News from the Southern Black Forest

BMS accompanies the modernisation of the dry part at the Waldhaus private brewery.

For a premium beer, high quality standards and proven methods are essential if the brew is to be worthy of that name. The Waldhaus private brewery relies on biologically pure yeasts, a variety of aromatic natural hops, barley malt from controlled integrated farming – and, of course, the very best crystal-clear brewing water from primary rock springs in the Southern Black Forest region. Sound reasons for Waldhaus beer specialties regularly ranking among the winners in national and international competitions.

The high demands placed on the quality of the products are also reflected in the choice of technical equipment. We are proud to accompany the private brewery Joh. Schmid GmbH in the relocation and modernisation of the dry part. In this way, BMS Maschinenfabrik ensures that the steady growth is implemented with technically adequate means.

In focus: In the following we portray the eventful history of the brewery, explain the challenges of the plant modernisation and outline the successful results of the project – giving you an insight into actual brewery practice.

ATo technically accommodate this steady growth Waldhaus relocated and modernised the entire dry part at the beginning of 2019To technically accommodate this steady growth Waldhaus relocated and modernised the entire dry part at the beginning of 2019.Portrait of the Waldhaus private brewery

The brewery complex is nestled in the centre of the Southern Black Forest, between Waldshut-Tiengen and the Schluchsee lake, at an altitude of 800 metres above sea level. Here, where once stood a forester’s lodge with its own integrated brandy distillery and tavern, was one of the typical meeting points for carriage drivers. People came here in search of a place to rest from the stresses and strains of timber transport. Things did not change until the year 1833 when the former magistrate Dietsche from the nearby Remetschwiel purchased the forester’s lodge and built a brewhouse on the site.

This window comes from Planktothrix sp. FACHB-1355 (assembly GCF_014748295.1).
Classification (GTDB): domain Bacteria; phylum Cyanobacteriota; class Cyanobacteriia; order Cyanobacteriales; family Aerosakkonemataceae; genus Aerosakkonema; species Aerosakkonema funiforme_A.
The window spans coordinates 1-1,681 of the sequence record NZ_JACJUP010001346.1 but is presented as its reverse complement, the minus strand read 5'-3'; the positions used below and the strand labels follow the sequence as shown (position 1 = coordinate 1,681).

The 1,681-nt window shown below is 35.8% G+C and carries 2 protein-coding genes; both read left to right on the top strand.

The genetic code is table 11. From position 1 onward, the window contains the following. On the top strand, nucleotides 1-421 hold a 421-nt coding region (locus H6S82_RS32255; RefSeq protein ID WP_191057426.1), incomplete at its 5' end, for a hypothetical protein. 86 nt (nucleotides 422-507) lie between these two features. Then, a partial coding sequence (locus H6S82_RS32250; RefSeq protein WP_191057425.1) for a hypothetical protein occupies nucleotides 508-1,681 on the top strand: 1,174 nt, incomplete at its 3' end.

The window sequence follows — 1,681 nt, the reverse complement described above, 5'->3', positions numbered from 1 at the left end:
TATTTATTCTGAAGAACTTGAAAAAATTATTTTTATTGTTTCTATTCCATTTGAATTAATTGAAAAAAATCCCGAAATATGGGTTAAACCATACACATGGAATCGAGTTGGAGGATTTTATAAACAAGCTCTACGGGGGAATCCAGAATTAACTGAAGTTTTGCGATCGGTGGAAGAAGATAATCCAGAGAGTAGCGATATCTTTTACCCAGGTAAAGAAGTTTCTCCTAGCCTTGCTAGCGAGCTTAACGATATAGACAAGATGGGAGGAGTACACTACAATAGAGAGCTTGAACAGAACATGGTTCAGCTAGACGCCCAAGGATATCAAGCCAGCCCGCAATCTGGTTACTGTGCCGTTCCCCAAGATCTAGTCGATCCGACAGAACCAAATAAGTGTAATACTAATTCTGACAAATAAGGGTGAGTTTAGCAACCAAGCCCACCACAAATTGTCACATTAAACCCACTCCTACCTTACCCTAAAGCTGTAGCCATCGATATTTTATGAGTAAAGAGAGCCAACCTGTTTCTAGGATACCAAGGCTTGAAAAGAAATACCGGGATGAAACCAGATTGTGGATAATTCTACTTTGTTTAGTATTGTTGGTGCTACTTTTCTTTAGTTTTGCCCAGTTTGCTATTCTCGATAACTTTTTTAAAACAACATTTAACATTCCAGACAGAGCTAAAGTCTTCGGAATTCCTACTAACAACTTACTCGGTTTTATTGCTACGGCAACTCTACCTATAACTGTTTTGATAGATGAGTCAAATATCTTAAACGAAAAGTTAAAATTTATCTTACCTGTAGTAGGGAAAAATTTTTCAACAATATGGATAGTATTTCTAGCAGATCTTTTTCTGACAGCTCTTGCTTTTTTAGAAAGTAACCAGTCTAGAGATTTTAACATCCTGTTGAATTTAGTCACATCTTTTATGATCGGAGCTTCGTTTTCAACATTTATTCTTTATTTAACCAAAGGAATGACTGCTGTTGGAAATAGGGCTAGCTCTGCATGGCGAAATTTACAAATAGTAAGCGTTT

A fire in 1846 put an abrupt end to all of these activities and destroyed the entire facility. However, it quickly emerged that the plant would be rebuilt on the same spot, just 200 metres further south. This is exactly where the Waldhaus private brewery stands today.

In 1894 the brewery was taken over by Johann Schmid from Bannholz. The premises also included an inn, a malt house and some agricultural land. When the brewery passed on to the oldest son Friedrich in 1939 the annual output was around 3,500 hectolitres. This output increased significantly to 10,000 hectolitres in 1969 when the brewery was handed over again to the son, Helmar Schmid. Since 1997 Dieter Schmid has been responsible for the brewery that is now being run in the fourth generation.


portal packers with three heads eachThe core elements of the project were two portal packers with three heads each, including the required handling parts for 0.5-litre NRW bottles in the 20-bottle crate and 0.33-litre Vichy bottles in the 24-bottle crate. There was also a new order for the pack and bottle conveyor.

Key Facts of the Waldhaus private brewery:

  • • Annual output of 100,000 hectolitres in the financial year 2017/2018, that is an increase of around 8.7 per cent – the twelfth consecutive year of growth
  • • 50 employees
  • • There are 15 different types of beer produced at the Waldhaus private brewery, with a particular focus on beverage wholesalers and grocery retailing (GFGH and LEH)
  • • Keg share: 18 per cent
  • • Core market : the State of Baden-Württemberg, especially Baden
  • • More than 500 national and international awards, including 20 consecutive gold awards from the German Agricultural Society (DLG) for Waldhaus Diplom Bier in the “Pilsener” category
  • • • Specialty: beers that are exclusively brewed with whole hops


BMS Maschinenfabrik is partner in the expansion of the production capacities

A brewery that is run as a beer manufactory, with a steady upward trend is bound to face challenges at some time or other. Not just because it has to accommodate different drinking habits and new target groups, but also due to the fact that the maximum capacities of plants represent a natural limit to growth. Success meant that changes were going to be necessary, as the following development illustrates:

  • • The maximum bottling capacity in 1996 was 12,000 bottles per hour. This was reached on one to one and a half bottling days per week.
  • • The lines are currently running at maximum capacity on five bottling days per week, working in double shifts.

Frank Böhler, third brewmaster and manager of the bottling hall, points out: “In order to achieve our required level of quality and precision a new labelling machine was needed.” This required an extension and partial relocation of the filling line, including a new dry part. In this way, it was possible to significantly increase the output capacity of the plant.